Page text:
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How many times can you declare bankruptcy?

How many times can you declare bankruptcy?

When we talk about bankruptcy, it is possible that the same person finds himself in the situation of declaring bankruptcy more than once throughout his life. The good news—if you can call it that—is that there is no law against filing bankruptcy two, three, or as many times as you reach that point of desperation and want a way out. However, there are many rules about how many times you can file bankruptcy and how often you can file a case. They’re a bit complicated, so let’s take a look at what you need to know.

How long do you have to wait between one bankruptcy and another?

Although there is no law that restricts how often you can file bankruptcy, there are some practical issues that may limit you. First, if your filings are abusive or for the sole purpose of delaying or frustrating your creditors, a bankruptcy judge may stop your filing. When this happens, a judge can dismiss your case with a “one-year bar,” for example, restricting you from filing a bankruptcy petition in the following year.

Second, the bankruptcy code restricts how often you can get a waiver. In other words, the bankruptcy code restricts how often your debts can be forgiven. If you received a discharge in your first bankruptcy, then a certain amount of time must pass before you can have your debts discharged by the courts again. Therefore, although you can file bankruptcy as many times as you need, you will not receive a second discharge until a certain amount of time has elapsed.

In addition to how many times you can file bankruptcy, you may be wondering if you should even if you can’t get your debts forgiven, but there are plenty of reasons to. You may want to file in order to set up a payment plan, to pay off mortgage arrears, or to catch up on missed car payments, for example. Whether you are eligible for a discharge in your second bankruptcy case depends on whether you received a discharge in the first case, what type of discharge you received, and what type of case you are filing.

There are alternatives to bankruptcy if you prefer not to wait for the deadline to expire. Participating in a credit counseling session with a nonprofit agency is a good place to start. They will help you determine your options, which may include a debt management plan (DMP). A DMP is less damaging to your credit score than bankruptcy, but it can be a difficult program to qualify for. For more information, however, you can turn to an experienced bankruptcy attorney like Michael Brooks.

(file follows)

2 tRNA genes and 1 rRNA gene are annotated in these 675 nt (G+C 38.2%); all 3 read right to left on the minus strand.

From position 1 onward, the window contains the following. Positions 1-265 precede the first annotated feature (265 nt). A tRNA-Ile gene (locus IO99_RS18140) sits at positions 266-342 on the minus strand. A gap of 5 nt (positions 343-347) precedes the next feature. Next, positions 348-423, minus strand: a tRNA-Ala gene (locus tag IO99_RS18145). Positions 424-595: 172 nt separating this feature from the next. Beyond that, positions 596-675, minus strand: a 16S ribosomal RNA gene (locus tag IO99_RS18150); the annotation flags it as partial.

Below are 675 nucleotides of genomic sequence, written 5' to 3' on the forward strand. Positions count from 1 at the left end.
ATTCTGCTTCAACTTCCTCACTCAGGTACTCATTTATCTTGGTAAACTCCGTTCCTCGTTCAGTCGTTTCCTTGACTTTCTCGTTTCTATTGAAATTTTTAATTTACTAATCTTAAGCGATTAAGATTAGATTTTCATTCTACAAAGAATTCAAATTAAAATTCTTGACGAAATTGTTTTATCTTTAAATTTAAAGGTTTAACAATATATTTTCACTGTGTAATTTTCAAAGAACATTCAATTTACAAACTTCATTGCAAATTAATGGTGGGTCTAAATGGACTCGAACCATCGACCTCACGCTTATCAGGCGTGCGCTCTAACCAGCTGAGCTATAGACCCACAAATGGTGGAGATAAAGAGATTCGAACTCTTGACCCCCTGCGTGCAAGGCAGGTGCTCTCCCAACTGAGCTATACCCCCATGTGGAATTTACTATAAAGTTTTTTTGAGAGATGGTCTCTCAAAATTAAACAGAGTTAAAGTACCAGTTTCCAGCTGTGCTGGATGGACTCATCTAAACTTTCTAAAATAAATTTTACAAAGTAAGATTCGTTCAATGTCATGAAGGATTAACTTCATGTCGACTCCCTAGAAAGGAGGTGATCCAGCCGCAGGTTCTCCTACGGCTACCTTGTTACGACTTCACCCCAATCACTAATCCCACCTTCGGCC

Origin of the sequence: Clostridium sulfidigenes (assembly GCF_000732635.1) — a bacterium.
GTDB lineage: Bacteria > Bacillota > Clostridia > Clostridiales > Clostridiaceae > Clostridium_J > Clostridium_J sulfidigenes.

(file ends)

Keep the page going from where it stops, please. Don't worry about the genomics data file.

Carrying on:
How many times you can file for bankruptcy based on the combination of chapters

Chapter 7 to Chapter 13 – Time limit

If you were granted your first discharge under Chapter 7, you will have to wait four years from the Chapter 7 filing date before filing Chapter 13.

Chapter 7 to Chapter 7 – Time Limit

Chapter 7 is the fastest path to debt relief, but you cannot be a serial filer. You have to wait eight years between filing dates, the longest amount in the Bankruptcy Code.

Chapter 13 to Chapter 7 – Time Limit

The standard wait is six years, but it’s not set in stone. The waiting period often does not apply if you paid all of your debts under the Chapter 13 provision, or if you paid at least 70% of them and made a good faith effort to pay them all. If you meet those requirements, you can file for Chapter 7 within one year of reinstatement under Chapter 13.

Chapter 13 to Chapter 13 – Time Limit

How many times you can file for Chapter 13 bankruptcy only involves waiting two years, but that’s an unusual maneuver since the minimum length of a Chapter 13 repayment is three years. Unforeseen difficulties may strike and necessitate a quicker second filing.

How many times can you file for bankruptcy?

There are time limits between submissions, but there is no limit to the number of times you can submit. Theoretically, a person with poor debt management skills could declare bankruptcy a dozen or more times in their lifetime.

Filing for bankruptcy again after a dismissal

There is a big difference between a discharge and a dismissal. A discharge means that you have met all the requirements set by the bankruptcy court. You are no longer on the hook for applicable debts and your case is closed. Instead, a dismissal means your case has been closed without your debts being wiped out. It’s like you never filed for bankruptcy. You are back to square one and your creditors can start harassing you again.

You can refile a case after a dismissal, but how soon depends on why your case was dismissed. For example, you must complete a credit counseling course from a licensed agency within 180 days before you file for bankruptcy. The counselor gives you an idea of whether there is a better alternative to bankruptcy, such as enrolling in a DMP. If you decide to go through with bankruptcy, you must have a certificate showing that you have completed the counseling course. If you do not, the court will automatically dismiss your case. But if you hurry up and take the course, you’ll likely be allowed to reapply right away.

In other words, if you acted in good faith, you shouldn’t have a problem with how many times you can file for bankruptcy. But whether this is your first time filing bankruptcy or you’ve filed for bankruptcy a dozen times, the first thing you should do is search for a bankruptcy lawyer at Bankruptcy Now and get professional advice.

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